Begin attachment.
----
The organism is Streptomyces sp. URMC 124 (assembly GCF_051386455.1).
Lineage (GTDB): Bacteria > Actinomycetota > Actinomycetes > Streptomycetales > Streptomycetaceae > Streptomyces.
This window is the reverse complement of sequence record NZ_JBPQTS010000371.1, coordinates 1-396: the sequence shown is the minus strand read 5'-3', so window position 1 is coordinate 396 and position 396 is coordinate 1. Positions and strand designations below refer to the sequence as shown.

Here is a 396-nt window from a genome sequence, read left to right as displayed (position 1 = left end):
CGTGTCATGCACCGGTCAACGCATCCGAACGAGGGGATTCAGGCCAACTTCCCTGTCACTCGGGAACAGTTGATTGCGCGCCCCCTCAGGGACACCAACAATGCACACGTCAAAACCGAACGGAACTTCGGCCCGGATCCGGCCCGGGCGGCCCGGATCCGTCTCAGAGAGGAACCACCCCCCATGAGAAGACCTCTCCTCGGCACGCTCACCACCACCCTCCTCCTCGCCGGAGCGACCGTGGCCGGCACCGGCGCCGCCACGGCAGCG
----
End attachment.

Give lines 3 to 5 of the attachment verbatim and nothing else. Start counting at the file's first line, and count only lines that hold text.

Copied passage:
This window is the reverse complement of sequence record NZ_JBPQTS010000371.1, coordinates 1-396: the sequence shown is the minus strand read 5'-3', so window position 1 is coordinate 396 and position 396 is coordinate 1. Positions and strand designations below refer to the sequence as shown.

Here is a 396-nt window from a genome sequence, read left to right as displayed (position 1 = left end):
CGTGTCATGCACCGGTCAACGCATCCGAACGAGGGGATTCAGGCCAACTTCCCTGTCACTCGGGAACAGTTGATTGCGCGCCCCCTCAGGGACACCAACAATGCACACGTCAAAACCGAACGGAACTTCGGCCCGGATCCGGCCCGGGCGGCCCGGATCCGTCTCAGAGAGGAACCACCCCCCATGAGAAGACCTCTCCTCGGCACGCTCACCACCACCCTCCTCCTCGCCGGAGCGACCGTGGCCGGCACCGGCGCCGCCACGGCAGCG